When Busy Hands Hurt: What Hand Pain May Be Telling You

**By Julie Roberts, MD**

Numb fingers? Aching wrists? Hand pain? With the pandemic, many of us who are lucky enough to work from home are dealing with new or worsened hand and arm pain related to strange workspaces and unhealthy postures. Not only that, but those of us who are finally getting to that long-overdue yard improvement project may find that these activities are triggering chronic and repetitive overuse injuries. For example, pruning shrubs, raking leaves, or painting can cause tendonitis to flare up or can aggravate pre-existing conditions, such as arthritis.

Here are two common hand issues that folks might be having as a result of working from home and other hands-on activities we’re attempting in the pandemic.

Carpal Tunnel Syndrome

Have numbness and tingling in your hands? It might be related to carpal tunnel syndrome.

Carpal tunnel syndrome (CTS) is caused by a compression of the median nerve at the wrist. Symptoms include numbness and tingling in the hand, particularly affecting the thumb, index, and middle fingers. People often describe a “pins and needles” sensation in the fingers. With early CTS, you might experience symptoms at night. You may wake up at night with your hands asleep and have to shake them to get sensation back. Most people sleep with their hands curled up and their wrists bent; this position puts a lot of pressure on the carpal tunnel.

Another symptom of CTS is hand fatigue with repetitive activities. Less commonly, people will have pain in their hands and forearms related to CTS. If you wake up at night several times a week, or have symptoms throughout the day, you should be evaluated for CTS. There are other, less common causes of numbness and tingling in the hands, and an exam and thorough evaluation is necessary to make the correct diagnosis and discuss treatment.

Treatment options for CTS start with activity modification and night splinting for mild symptoms. More moderate and severe symptoms may require surgical release of the carpal tunnel. There are two main ways to perform a carpal tunnel release including the traditional open approach and a minimally-invasive endoscopic release, which has been shown to allow a faster return to work.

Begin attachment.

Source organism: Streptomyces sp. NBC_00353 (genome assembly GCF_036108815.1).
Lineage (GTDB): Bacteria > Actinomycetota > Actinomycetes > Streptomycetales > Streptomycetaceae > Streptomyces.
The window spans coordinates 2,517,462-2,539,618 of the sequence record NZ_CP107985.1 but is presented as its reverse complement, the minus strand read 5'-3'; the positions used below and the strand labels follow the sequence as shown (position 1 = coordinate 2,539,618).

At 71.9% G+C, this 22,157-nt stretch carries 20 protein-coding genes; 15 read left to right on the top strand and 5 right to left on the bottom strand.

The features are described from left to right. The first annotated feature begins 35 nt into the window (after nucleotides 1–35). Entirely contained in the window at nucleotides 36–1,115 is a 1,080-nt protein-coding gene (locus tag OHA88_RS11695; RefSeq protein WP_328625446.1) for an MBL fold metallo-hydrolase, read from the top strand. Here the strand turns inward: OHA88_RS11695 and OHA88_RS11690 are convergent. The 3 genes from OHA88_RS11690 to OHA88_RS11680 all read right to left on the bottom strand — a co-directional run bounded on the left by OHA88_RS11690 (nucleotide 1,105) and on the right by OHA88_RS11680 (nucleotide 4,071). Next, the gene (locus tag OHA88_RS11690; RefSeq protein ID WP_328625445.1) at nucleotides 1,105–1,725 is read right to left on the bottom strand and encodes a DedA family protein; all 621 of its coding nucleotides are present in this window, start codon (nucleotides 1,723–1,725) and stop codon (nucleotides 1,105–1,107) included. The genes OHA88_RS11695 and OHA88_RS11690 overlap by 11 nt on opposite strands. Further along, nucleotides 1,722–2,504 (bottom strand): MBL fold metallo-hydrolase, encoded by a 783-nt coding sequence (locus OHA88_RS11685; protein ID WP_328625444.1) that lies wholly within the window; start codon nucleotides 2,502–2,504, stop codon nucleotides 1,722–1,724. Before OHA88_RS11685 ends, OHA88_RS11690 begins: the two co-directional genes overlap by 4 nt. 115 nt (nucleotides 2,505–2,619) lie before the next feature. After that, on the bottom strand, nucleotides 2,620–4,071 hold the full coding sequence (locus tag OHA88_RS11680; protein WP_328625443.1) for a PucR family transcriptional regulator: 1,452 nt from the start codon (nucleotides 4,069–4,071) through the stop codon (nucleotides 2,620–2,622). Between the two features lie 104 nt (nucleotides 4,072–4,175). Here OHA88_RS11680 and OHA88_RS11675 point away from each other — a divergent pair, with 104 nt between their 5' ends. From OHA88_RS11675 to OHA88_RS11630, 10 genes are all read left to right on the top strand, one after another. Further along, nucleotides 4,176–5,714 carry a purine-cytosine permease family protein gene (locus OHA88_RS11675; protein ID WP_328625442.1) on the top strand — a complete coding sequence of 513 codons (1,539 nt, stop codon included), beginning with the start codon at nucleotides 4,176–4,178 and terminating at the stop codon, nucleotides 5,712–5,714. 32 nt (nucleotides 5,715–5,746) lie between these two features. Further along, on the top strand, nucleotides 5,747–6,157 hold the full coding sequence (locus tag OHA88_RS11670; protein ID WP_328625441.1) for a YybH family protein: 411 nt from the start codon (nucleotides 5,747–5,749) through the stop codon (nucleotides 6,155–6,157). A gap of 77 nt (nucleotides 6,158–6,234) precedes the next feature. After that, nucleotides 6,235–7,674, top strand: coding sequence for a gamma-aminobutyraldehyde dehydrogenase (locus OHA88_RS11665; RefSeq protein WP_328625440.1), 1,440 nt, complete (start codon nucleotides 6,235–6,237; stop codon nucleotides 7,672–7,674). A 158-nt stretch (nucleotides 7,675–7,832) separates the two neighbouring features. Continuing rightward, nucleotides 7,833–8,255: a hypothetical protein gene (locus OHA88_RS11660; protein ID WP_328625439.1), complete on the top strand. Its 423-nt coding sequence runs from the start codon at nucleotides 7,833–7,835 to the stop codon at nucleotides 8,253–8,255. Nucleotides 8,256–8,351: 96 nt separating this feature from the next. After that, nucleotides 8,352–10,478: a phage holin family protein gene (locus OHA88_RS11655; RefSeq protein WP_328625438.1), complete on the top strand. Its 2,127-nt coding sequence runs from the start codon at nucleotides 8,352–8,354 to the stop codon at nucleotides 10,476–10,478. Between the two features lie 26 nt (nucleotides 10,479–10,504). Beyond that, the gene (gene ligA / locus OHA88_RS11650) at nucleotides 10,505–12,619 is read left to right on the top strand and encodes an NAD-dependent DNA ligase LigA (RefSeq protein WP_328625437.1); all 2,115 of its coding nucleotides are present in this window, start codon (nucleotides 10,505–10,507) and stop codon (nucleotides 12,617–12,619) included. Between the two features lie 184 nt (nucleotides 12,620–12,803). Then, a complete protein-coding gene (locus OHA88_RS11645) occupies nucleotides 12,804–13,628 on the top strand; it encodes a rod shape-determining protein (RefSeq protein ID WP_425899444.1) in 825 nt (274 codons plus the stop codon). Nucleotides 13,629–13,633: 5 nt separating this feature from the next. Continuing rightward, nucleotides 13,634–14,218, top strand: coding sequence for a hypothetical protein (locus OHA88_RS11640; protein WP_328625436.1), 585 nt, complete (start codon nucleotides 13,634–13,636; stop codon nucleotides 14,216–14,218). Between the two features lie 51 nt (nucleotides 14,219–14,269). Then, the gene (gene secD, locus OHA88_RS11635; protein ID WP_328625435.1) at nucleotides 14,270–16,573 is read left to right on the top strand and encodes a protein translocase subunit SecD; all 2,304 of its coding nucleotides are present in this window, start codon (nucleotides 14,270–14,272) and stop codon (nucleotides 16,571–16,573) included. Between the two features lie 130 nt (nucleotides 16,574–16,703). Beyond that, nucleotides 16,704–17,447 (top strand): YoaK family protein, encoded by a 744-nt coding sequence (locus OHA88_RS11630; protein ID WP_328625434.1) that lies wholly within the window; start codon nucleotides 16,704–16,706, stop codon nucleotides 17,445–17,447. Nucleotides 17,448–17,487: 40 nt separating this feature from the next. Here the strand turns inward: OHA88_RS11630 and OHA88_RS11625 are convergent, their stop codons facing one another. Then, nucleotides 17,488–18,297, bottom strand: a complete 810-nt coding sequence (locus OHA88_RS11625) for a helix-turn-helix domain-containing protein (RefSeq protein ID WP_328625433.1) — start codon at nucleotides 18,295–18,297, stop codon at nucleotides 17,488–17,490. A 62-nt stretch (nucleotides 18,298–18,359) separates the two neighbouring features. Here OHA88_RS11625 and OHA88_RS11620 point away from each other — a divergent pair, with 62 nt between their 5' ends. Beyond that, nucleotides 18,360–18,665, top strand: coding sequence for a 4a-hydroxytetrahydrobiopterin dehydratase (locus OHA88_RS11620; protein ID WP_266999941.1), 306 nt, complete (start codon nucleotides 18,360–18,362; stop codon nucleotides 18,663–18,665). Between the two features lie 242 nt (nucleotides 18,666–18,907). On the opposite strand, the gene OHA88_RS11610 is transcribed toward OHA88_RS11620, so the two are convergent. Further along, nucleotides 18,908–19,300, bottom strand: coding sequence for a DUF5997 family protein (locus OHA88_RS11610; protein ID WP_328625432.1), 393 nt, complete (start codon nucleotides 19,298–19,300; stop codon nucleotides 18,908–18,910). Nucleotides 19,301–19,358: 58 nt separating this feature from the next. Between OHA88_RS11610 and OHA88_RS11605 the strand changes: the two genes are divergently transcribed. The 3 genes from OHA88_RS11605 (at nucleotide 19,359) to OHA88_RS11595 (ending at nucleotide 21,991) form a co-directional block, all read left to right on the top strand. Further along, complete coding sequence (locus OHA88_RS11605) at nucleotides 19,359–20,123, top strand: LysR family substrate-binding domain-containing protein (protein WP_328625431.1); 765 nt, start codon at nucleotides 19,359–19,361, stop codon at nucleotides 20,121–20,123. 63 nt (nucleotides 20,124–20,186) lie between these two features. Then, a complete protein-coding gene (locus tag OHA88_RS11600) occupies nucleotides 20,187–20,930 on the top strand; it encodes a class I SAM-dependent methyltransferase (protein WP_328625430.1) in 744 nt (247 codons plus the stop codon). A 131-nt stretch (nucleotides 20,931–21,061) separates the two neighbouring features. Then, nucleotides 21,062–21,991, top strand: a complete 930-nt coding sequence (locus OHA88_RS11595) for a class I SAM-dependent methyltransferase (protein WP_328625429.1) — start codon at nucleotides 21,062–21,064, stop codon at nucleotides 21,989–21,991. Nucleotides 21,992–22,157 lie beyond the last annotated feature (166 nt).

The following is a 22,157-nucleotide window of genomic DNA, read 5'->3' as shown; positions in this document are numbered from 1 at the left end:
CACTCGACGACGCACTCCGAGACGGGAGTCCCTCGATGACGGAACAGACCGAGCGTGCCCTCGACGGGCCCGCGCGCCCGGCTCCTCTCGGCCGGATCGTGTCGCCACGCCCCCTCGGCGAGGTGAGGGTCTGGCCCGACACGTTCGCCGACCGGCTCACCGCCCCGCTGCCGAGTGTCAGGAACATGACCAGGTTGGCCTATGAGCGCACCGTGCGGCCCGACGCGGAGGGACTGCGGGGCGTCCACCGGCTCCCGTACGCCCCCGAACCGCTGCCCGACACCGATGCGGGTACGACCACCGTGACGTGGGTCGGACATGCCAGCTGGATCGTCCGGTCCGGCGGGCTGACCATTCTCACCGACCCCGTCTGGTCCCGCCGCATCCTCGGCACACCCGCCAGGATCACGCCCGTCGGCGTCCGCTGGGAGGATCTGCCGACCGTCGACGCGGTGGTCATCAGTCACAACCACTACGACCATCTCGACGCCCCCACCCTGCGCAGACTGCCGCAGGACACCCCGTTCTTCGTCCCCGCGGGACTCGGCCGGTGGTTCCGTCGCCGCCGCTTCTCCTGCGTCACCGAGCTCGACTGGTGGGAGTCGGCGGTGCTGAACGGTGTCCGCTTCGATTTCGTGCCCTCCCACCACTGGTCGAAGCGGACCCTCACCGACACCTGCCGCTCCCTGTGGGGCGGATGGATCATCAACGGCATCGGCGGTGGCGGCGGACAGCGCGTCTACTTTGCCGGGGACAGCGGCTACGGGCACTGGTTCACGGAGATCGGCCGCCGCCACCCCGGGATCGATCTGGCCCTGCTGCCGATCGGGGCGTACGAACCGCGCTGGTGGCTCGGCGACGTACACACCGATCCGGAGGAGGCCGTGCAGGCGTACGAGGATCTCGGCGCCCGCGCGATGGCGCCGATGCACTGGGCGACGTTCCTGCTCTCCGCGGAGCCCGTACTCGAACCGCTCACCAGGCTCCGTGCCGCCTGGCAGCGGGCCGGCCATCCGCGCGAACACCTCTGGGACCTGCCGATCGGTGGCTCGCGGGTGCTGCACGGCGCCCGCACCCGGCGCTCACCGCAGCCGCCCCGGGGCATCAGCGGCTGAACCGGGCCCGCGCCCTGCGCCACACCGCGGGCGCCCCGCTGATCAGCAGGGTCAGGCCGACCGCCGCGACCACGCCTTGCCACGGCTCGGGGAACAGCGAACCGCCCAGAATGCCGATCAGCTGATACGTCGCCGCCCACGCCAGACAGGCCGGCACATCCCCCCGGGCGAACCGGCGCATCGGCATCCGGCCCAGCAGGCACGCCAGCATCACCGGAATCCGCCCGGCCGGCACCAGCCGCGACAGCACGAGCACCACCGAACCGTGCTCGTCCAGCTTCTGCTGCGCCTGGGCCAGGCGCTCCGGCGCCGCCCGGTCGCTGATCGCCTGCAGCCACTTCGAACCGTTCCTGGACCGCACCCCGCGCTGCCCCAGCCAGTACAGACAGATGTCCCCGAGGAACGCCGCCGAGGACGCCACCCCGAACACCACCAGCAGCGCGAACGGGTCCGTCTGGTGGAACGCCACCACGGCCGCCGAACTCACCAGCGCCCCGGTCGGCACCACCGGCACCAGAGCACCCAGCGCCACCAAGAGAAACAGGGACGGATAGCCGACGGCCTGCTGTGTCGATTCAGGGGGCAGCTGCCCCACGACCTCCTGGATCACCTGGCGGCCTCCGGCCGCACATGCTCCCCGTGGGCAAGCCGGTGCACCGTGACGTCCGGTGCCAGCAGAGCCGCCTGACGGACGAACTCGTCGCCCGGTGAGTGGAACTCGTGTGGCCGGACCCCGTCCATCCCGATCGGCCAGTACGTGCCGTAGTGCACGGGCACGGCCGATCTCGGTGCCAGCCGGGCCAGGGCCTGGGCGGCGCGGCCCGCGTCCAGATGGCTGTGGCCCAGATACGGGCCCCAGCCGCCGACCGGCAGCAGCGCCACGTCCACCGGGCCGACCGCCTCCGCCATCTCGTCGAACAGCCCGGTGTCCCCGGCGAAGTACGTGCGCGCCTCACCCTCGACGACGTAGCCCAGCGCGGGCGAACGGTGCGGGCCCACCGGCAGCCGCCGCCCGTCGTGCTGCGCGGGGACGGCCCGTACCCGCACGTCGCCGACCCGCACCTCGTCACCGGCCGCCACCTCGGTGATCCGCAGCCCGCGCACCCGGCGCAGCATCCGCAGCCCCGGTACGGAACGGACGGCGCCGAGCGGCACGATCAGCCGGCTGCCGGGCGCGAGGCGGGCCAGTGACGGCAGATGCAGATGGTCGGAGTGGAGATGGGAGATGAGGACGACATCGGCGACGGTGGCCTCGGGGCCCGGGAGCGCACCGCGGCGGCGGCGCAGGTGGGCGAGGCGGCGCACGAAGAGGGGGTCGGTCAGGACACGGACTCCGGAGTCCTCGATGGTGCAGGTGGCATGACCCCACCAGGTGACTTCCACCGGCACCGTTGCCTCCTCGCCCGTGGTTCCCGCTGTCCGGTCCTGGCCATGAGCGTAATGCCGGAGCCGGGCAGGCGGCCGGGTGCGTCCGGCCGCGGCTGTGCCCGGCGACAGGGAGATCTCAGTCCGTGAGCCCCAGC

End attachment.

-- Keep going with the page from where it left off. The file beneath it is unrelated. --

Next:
Trigger Finger

Experiencing pain in your palm? It might be related to trigger finger, a type of tendonitis known as tenosynovitis.

Trigger finger symptoms may include clicking, catching, and locking of the fingers and is often associated with pain in one’s palm. The tendons that bend our fingers run through tight tunnels called “pulleys.” In trigger finger, both the tendon and the pulley become inflamed. Repetitive activity, such as weeding your garden or trimming hedges can exacerbate this inflammation. Many people experience symptoms with repetitive activity or in the mornings, because our hands naturally swell at night. There will not be associated numbness or tingling with trigger finger. Interestingly, folks who get trigger finger are predisposed to carpal tunnel, and vice versa. 

Trigger fingers are often treated with steroid injections. One or two injections are often all that is needed to decrease the swelling around the tendon to allow it to glide smoothly again. Steroid injections can cure trigger fingers and symptoms never return. If a trigger finger is persistent, then you might have a discussion with your doctor about surgical release.

It’s important to maintain an ergonomic work position to prevent CTS, trigger finger and other hand and arm conditions related to overuse and repetitive motions. One should sit square to the workstation with a 90-degree bend at the elbows, hips and knees and monitor placed at eye level. Any position can cause strain after long periods of time, so it’s also important to move! Take short breaks to get up, walk around and stretch. 

When symptoms are persistent, despite initial care, it can be advantageous to see a specialist to confirm diagnosis and discuss further treatment options. If you’re experiencing hand pain, numbness, or tingling, see a specialist when symptoms have persisted or worsened, despite trying rest and activity modification for a few weeks.

Julie Roberts MDJulie Roberts, MD, is an orthopedic hand surgeon who practices at Virginia Mason Medical Center in Federal Way and Seattle. She specializes in hand and wrist surgery and performs minimally invasive endoscopic carpal tunnel releases.